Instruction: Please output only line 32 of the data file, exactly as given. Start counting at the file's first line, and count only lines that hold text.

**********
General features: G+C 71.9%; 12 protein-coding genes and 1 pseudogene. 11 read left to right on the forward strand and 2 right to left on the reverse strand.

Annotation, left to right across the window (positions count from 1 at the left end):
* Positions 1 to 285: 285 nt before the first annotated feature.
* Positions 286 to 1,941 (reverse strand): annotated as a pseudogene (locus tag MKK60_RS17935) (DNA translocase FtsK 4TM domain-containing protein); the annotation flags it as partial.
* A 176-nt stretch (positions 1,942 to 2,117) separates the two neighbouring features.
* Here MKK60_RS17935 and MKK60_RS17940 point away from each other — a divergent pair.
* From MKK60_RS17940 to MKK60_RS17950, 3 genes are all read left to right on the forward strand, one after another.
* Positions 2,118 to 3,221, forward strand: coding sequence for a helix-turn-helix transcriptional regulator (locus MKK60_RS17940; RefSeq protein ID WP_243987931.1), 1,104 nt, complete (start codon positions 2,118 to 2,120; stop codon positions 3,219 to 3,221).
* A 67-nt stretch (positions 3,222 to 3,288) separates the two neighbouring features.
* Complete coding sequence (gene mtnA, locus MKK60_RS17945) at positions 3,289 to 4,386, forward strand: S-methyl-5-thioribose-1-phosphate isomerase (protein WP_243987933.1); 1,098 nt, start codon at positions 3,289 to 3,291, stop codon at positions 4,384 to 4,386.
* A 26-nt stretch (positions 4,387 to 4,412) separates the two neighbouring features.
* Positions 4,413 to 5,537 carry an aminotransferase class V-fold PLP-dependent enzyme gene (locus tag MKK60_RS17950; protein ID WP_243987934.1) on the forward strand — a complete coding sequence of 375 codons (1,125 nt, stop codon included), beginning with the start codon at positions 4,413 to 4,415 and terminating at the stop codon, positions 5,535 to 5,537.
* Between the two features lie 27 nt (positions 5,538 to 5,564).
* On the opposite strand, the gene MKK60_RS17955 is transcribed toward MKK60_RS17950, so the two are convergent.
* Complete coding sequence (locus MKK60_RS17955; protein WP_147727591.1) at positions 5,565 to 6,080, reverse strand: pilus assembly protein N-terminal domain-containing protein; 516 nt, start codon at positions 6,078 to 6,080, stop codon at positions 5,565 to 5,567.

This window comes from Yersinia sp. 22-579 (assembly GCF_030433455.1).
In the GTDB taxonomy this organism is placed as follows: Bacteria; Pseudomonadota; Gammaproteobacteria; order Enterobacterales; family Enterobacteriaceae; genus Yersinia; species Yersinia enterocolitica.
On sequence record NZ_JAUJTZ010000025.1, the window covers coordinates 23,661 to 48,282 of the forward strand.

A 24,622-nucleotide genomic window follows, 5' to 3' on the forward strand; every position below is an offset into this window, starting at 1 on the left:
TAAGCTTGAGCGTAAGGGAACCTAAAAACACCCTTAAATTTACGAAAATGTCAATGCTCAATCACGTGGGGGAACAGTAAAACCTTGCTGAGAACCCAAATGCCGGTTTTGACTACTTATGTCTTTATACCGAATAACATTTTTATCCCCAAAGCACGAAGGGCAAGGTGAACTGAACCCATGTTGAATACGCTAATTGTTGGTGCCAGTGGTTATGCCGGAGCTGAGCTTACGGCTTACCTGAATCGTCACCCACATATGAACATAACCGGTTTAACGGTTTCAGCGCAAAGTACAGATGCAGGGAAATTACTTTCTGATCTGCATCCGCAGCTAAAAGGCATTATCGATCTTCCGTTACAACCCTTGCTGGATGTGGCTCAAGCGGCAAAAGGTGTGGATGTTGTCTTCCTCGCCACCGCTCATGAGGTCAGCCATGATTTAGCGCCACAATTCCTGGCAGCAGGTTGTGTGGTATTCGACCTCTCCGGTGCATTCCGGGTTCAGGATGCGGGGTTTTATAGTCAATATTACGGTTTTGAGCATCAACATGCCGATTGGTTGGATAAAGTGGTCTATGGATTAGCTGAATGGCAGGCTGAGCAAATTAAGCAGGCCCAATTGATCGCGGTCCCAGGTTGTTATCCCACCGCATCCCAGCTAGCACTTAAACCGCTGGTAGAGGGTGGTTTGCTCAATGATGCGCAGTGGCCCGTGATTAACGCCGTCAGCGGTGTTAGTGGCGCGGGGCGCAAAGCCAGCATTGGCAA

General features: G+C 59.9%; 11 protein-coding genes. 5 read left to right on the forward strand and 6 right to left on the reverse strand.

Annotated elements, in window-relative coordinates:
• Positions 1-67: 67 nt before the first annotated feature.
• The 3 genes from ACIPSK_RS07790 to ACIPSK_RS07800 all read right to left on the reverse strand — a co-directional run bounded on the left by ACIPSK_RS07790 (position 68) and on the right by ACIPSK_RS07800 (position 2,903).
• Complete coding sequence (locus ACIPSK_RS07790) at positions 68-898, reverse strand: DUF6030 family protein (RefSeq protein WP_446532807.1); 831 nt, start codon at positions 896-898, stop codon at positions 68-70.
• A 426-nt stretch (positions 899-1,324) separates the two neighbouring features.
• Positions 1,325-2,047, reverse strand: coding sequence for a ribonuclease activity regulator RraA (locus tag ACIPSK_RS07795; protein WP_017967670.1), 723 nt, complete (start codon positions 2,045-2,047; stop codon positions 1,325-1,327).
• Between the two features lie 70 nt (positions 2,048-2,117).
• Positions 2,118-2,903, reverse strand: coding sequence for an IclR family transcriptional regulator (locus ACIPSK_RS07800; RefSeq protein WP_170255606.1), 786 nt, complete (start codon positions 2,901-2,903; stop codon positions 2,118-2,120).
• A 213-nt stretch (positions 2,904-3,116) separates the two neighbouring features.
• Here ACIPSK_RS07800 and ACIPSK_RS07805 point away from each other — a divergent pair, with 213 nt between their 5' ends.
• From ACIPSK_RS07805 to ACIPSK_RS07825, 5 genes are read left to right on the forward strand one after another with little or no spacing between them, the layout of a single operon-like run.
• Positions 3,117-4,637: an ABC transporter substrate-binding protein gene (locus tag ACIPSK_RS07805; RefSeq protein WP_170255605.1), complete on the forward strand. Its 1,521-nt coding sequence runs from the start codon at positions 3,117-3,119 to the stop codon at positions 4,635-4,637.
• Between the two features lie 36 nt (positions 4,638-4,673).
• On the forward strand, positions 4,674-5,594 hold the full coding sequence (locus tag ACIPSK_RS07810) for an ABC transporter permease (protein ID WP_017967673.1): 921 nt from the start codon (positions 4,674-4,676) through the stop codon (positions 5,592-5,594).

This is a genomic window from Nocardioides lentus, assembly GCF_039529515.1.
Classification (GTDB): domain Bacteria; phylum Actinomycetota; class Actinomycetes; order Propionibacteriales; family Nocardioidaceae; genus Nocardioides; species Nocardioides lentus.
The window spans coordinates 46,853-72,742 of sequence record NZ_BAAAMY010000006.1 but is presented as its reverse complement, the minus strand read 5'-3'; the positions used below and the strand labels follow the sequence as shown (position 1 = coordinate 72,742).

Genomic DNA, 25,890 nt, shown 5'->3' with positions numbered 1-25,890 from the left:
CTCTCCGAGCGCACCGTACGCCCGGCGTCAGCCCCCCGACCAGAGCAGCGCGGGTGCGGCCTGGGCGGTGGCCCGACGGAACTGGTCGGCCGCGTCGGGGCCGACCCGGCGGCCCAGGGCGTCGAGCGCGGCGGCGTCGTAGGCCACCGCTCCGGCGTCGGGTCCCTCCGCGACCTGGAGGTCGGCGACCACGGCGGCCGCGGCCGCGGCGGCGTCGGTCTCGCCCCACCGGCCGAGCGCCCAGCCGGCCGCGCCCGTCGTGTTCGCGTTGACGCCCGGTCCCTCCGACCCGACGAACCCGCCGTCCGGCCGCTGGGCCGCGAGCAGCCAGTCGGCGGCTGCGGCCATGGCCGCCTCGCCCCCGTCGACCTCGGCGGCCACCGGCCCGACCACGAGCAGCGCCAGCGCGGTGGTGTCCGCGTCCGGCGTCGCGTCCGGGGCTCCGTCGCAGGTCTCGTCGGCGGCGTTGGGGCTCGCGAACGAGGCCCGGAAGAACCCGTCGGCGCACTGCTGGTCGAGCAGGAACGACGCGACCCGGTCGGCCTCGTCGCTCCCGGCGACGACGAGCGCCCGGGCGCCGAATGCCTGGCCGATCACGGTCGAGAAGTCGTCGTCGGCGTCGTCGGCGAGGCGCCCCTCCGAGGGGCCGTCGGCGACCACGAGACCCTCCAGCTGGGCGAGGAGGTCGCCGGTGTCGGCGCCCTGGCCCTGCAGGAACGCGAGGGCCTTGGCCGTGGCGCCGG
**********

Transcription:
• From ACIPSK_RS07805 to ACIPSK_RS07825, 5 genes are read left to right on the forward strand one after another with little or no spacing between them, the layout of a single operon-like run.